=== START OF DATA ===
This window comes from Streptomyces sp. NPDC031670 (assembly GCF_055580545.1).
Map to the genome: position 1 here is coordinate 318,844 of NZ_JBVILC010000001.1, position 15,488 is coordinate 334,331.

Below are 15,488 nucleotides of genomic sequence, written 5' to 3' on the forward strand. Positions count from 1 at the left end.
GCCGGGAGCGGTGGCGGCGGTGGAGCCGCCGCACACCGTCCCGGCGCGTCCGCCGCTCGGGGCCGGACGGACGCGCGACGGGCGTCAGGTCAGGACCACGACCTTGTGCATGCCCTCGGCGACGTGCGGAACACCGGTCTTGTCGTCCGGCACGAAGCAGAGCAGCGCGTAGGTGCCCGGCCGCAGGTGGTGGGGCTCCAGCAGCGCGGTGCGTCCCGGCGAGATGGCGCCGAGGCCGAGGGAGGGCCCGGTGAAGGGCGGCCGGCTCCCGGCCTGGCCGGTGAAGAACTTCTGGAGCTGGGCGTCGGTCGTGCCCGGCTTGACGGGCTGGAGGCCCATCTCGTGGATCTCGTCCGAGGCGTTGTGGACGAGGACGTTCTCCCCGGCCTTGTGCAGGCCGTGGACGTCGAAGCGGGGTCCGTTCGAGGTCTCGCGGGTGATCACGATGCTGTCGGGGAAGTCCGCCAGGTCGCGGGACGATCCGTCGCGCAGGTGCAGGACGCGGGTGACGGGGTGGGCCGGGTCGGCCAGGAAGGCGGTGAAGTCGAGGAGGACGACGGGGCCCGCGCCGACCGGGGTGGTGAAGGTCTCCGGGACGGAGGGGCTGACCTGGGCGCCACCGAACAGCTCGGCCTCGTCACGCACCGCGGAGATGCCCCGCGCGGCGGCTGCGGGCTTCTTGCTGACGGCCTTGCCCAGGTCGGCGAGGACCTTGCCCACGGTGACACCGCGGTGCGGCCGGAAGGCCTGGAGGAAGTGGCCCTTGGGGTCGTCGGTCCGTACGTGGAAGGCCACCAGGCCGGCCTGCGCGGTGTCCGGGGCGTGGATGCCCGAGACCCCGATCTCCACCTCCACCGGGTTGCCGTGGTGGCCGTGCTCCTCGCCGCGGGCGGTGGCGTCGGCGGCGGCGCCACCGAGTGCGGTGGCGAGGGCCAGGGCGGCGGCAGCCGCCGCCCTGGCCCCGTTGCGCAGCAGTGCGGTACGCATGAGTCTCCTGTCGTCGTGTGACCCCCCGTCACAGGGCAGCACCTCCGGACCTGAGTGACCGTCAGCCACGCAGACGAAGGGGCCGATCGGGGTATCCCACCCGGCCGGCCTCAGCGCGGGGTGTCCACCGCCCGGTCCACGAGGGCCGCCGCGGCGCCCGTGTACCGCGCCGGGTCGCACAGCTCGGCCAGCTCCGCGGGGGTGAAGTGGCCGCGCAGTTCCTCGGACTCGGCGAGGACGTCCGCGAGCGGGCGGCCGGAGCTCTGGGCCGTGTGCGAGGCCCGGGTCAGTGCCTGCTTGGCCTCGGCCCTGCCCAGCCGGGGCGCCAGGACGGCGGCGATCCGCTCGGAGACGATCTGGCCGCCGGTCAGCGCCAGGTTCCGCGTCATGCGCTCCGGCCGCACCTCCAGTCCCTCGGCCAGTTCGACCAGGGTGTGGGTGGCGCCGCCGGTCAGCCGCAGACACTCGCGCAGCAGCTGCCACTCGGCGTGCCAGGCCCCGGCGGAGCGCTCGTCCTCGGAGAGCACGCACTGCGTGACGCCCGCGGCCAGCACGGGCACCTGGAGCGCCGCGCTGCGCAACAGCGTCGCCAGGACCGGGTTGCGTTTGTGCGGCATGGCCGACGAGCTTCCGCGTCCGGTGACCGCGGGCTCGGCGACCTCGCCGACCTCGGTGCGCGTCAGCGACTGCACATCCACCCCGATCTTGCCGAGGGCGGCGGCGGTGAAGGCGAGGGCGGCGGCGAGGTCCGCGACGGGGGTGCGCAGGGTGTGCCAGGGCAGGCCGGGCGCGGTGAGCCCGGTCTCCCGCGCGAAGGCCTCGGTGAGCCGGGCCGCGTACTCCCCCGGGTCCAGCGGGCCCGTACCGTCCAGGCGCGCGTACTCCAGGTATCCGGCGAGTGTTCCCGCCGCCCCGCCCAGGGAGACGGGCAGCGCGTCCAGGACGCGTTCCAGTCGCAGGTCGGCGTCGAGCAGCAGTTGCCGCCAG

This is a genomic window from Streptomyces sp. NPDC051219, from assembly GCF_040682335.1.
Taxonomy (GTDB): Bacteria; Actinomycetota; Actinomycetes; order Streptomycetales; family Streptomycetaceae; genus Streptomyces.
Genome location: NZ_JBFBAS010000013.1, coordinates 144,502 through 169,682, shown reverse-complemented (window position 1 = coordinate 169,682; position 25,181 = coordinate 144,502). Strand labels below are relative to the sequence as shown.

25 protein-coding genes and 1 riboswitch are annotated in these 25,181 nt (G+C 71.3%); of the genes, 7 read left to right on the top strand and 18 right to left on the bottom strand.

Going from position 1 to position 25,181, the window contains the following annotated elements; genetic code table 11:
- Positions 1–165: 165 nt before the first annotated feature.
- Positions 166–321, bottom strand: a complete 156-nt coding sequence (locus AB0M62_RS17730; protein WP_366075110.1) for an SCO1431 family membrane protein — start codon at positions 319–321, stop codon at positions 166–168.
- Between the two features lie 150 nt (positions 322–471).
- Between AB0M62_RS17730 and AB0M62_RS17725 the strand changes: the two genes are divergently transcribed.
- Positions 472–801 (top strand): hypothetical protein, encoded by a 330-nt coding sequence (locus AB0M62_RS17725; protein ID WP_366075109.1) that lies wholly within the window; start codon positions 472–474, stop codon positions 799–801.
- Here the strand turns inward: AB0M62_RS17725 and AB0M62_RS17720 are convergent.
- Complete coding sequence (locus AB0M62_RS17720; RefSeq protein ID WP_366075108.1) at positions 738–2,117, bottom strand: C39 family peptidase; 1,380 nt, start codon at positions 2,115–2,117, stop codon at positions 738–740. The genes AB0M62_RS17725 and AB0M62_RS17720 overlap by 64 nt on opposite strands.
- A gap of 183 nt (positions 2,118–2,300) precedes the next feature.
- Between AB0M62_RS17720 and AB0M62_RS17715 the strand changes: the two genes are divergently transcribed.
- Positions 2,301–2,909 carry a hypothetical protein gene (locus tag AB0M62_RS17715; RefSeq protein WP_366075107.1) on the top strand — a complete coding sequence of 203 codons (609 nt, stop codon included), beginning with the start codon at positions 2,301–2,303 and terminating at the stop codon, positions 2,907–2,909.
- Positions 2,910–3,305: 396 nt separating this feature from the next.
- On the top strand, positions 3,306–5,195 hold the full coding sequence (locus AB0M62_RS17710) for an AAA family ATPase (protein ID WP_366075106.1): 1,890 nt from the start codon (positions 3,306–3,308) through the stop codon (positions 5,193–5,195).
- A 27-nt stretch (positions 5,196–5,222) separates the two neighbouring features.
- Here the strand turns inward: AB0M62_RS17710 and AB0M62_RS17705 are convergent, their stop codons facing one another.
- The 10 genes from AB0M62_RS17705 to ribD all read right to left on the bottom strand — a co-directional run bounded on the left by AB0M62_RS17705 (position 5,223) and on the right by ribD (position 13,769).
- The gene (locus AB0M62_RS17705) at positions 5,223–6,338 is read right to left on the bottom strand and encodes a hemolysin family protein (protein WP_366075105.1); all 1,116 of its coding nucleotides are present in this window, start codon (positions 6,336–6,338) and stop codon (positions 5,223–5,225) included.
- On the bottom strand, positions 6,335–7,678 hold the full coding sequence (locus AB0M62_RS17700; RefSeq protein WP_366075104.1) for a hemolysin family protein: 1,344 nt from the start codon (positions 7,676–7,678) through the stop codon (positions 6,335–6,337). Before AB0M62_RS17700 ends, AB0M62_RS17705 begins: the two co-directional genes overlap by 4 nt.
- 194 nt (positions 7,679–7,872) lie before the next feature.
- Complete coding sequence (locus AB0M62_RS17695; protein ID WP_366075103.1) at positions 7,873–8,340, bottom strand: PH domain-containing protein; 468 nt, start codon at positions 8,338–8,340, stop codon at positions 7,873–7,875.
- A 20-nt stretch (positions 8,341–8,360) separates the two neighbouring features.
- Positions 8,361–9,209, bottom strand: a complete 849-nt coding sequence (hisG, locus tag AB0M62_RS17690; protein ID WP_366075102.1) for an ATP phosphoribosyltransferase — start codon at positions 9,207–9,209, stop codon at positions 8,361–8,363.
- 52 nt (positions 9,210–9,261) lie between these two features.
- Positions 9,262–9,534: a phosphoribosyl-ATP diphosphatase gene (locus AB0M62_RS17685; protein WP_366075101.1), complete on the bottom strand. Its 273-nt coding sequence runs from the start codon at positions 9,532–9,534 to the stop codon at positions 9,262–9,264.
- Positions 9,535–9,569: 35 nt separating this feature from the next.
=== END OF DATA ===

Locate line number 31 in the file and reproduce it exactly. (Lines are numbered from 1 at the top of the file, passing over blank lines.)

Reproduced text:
- 52 nt (positions 9,210–9,261) lie between these two features.